Apple schematic from the Herefordshire Pomona

Apple schematic from the Herefordshire Pomona

The Museum (MERL), which is owned and managed by the University of Reading, celebrates Apple Day as part of the popular annual celebration of English apples and orchards.

Caroline Gould, Deputy University Archivist and organiser of MERL’s event, said “Apple Day is one of the Museum’s most popular annual events. The different varieties of apples to taste are the stars of the show, along with traditional activities such as the longest peel competition and the apple and spoon races,  but each year we look for new activities to enhance the event. This year we are delighted to be welcoming Richard Paget of ‘My Apple Juice’ whose community ‘Apple Juice Project’ aims to help communities raise funds by turning surplus, often wasted, fruit from their gardens and local areas into juice. Bring your surplus apples to MERL on the day and see them turned into delicious juice!”

“This year visitors will also be able to see a cookery demonstration by Charlotte Fyfe, author of ‘The Apple Cookbook’ and taste freshly made apple fritters, take part in an apple study being run by academics from the School of Chemistry, Food and Pharmacy at the University of Reading,  and find out about The National Fruit Collection at Brogdale in Kent.

MERL Archives and Library staff will be on hand to show visitors photographs and beautifully illustrated texts from the Museum’s collections . Caroline said: “Visitors to Apple Day have the opportunity to see the rare and highly sought after first Herefordshire Pomona, as well as 1950s Ministry of Agriculture, Fisheries & Food films about apple cultivation, and the strikingly illustrated Two Rivers Press book ‘Apples, Berkshire, Cider’ by Duncan Mackay.”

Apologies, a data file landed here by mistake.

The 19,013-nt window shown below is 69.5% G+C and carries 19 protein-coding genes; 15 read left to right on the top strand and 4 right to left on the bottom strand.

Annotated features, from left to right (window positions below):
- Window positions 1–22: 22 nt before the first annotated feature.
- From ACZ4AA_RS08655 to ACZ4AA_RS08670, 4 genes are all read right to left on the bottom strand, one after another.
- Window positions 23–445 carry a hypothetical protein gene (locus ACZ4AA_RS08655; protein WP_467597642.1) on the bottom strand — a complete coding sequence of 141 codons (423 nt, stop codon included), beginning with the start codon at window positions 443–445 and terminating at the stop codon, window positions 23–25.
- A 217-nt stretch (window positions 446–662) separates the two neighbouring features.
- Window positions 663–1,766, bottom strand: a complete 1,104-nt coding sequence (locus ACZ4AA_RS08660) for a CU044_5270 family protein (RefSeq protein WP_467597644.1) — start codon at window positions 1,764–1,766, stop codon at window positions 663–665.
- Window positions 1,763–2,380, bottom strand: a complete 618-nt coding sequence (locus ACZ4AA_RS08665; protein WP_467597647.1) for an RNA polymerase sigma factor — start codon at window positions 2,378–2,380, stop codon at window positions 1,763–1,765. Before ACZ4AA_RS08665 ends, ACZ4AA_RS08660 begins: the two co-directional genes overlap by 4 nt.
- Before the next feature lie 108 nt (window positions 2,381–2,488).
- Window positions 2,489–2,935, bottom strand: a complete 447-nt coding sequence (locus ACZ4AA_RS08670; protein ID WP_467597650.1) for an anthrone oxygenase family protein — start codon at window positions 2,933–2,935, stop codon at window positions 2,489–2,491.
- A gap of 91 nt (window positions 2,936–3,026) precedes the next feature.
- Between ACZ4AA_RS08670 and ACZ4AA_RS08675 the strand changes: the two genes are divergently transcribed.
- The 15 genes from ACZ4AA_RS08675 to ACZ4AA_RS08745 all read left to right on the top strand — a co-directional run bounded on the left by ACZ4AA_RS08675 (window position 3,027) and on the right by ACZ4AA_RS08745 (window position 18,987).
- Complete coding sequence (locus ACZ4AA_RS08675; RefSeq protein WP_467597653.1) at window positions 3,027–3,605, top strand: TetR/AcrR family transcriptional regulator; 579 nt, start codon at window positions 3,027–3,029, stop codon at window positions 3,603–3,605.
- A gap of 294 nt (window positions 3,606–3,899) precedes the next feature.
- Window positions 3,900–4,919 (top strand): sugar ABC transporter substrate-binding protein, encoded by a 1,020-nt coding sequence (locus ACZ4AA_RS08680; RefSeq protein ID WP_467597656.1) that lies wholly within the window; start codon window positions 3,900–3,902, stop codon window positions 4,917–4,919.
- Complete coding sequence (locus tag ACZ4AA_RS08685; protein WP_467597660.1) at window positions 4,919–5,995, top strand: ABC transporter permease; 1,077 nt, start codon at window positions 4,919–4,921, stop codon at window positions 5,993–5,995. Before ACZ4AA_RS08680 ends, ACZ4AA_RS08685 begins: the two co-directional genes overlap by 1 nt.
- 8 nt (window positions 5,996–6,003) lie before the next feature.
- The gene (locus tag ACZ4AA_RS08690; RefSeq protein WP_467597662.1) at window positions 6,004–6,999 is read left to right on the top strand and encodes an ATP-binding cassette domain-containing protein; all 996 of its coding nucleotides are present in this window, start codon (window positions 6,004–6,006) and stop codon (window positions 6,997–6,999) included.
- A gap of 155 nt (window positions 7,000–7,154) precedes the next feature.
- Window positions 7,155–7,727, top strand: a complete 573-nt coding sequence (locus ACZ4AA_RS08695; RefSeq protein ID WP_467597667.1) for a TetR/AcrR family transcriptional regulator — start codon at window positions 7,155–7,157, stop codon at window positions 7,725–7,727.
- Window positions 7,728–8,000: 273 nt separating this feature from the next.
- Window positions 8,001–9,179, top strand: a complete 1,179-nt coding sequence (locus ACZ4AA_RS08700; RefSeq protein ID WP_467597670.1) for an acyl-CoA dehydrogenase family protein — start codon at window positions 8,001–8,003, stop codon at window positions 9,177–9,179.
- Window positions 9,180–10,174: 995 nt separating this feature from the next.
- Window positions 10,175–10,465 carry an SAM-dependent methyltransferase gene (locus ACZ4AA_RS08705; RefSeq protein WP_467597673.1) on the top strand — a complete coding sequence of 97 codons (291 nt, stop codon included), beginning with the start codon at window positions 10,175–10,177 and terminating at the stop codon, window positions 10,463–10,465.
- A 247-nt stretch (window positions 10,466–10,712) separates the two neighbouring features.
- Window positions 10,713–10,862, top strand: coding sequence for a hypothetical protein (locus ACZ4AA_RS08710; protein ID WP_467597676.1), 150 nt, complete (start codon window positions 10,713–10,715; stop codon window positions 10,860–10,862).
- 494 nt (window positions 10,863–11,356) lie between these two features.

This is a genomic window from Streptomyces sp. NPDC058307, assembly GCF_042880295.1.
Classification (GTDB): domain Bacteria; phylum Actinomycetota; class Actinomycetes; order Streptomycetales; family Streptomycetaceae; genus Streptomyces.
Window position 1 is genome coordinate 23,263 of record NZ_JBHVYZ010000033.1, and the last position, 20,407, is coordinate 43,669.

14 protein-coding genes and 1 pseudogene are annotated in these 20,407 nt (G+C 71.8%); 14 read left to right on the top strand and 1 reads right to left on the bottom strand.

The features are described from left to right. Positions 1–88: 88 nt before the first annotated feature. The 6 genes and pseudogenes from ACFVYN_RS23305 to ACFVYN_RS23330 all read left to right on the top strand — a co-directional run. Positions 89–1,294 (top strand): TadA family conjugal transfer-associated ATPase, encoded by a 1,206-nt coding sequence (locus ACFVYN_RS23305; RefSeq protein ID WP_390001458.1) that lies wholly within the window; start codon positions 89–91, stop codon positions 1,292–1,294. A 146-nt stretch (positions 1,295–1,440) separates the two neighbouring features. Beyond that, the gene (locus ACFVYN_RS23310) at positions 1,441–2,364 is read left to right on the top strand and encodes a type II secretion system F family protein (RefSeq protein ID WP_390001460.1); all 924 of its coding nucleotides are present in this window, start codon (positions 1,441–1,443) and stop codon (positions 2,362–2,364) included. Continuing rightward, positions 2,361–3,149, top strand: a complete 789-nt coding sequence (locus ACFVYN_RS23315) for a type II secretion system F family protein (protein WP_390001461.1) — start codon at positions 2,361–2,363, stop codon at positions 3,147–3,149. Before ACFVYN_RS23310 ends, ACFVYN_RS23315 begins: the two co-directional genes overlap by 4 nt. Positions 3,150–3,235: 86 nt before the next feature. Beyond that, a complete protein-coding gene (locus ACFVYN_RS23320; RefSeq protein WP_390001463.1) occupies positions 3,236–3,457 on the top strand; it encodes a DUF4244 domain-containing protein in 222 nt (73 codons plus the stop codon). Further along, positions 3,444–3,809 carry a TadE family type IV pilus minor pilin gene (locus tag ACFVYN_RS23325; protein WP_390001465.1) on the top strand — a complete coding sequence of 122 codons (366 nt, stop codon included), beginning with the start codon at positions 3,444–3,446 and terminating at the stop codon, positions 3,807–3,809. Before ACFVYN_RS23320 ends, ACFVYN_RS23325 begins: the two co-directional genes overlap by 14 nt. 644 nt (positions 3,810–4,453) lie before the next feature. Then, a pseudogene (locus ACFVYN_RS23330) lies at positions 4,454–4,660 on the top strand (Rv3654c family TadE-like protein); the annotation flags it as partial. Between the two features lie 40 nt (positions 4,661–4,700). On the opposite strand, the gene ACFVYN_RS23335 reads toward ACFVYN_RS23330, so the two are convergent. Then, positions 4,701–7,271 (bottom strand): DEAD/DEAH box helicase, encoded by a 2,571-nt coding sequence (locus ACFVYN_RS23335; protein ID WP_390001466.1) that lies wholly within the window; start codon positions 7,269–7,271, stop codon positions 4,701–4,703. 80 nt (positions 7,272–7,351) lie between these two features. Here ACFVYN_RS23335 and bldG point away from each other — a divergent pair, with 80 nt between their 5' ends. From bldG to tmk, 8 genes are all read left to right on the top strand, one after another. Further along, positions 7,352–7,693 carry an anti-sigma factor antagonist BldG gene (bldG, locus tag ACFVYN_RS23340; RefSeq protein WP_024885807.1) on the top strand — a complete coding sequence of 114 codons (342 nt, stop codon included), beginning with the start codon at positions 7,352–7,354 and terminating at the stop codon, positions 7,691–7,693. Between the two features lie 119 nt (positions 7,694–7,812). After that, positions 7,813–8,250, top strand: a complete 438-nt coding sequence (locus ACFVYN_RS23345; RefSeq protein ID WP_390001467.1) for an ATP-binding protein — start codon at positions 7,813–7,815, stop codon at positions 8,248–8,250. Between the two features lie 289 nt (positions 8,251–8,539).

Apples Berkshire Cider by Duncan Mackay

Apples Berkshire Cider by Duncan Mackay

“Visitors to the event can enjoy tasting different varieties of English apples supplied by Cross Lanes Farm in Mapledurham, and the growers themselves will be on hand to discuss and sell their apples. The Conservation Volunteers will be back to help families make bee hotels and R&J Nickless beekeepers will be there to explain the importance of bees to fruit crops. Families will also be able to make badges with the Nicklesses and fluffy apple pompoms with MERL volunteers.

“The MERL shop will be stocked up with apple-based goodies including toffee apples, juices and chutneys’. Tea and delicious homemade ‘Country Markets’ apple pie and cakes will also be available in MERL’s ‘Studio Cafe’”

The Apple Day event takes place from 1 to 5pm on Saturday 19th October at the Museum of English Rural Life on Redlands Road in Reading. Admission is £1 for adults and is free for children. Everyone is welcome. Full details can be found on the MERL website

Media are welcome to attend. Contact Alison Hilton at or call 0118 378 8660

Volunteers’ Voice #5 – Gardening at MERL

In this month’s Volunteers’ Voice, Volunteer Co-ordinator Rob Davies gives some background on some gardening at MERL and enlists the help of our two of our gardening volunteers to explain how they have helped create bee-friendly habitats in the MERL gardens…

We have an outstanding volunteer gardening team who come, rain or shine, to tend to our gardens. We have a series of plots which have a different theme every year. In the past we have had a war-time garden, white borders and a myriad of tulips.

Tulips and  volunteers March 2012

Tulips and volunteers March 2012

Our volunteer garden team also have worked on the National Lottery Project ‘A Green Welcome’ which has transformed our dull uninviting front garden into a welcoming and wildlife friendly space. We worked with The Conservation Volunteers (TCV) on this project, they are an inspirational organisation who work with volunteers on sites across Reading. I certainly learnt a lot from them, in particular how to make hurdle!